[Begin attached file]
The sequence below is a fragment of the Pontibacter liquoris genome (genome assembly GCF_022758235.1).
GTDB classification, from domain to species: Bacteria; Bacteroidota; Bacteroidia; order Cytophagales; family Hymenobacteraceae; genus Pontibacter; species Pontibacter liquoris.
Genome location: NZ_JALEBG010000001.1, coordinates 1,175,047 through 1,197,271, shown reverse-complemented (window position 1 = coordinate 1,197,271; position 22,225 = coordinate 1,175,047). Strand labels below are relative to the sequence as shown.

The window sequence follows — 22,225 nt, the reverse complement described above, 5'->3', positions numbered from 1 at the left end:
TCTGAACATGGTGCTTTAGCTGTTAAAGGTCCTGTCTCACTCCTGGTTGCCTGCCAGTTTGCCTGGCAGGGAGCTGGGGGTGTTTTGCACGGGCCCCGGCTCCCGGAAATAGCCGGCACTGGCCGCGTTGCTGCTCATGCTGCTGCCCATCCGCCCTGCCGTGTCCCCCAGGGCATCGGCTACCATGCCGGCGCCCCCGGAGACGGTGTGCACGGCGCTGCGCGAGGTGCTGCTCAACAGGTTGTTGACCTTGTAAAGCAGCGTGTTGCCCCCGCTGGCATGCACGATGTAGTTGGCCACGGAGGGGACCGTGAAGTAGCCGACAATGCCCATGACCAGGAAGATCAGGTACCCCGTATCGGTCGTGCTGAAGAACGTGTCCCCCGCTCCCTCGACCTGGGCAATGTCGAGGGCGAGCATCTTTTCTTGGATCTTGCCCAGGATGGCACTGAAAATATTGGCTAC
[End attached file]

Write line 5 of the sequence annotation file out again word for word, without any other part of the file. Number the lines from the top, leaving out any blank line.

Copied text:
TCTGAACATGGTGCTTTAGCTGTTAAAGGTCCTGTCTCACTCCTGGTTGCCTGCCAGTTTGCCTGGCAGGGAGCTGGGGGTGTTTTGCACGGGCCCCGGCTCCCGGAAATAGCCGGCACTGGCCGCGTTGCTGCTCATGCTGCTGCCCATCCGCCCTGCCGTGTCCCCCAGGGCATCGGCTACCATGCCGGCGCCCCCGGAGACGGTGTGCACGGCGCTGCGCGAGGTGCTGCTCAACAGGTTGTTGACCTTGTAAAGCAGCGTGTTGCCCCCGCTGGCATGCACGATGTAGTTGGCCACGGAGGGGACCGTGAAGTAGCCGACAATGCCCATGACCAGGAAGATCAGGTACCCCGTATCGGTCGTGCTGAAGAACGTGTCCCCCGCTCCCTCGACCTGGGCAATGTCGAGGGCGAGCATCTTTTCTTGGATCTTGCCCAGGATGGCACTGAAAATATTGGCTAC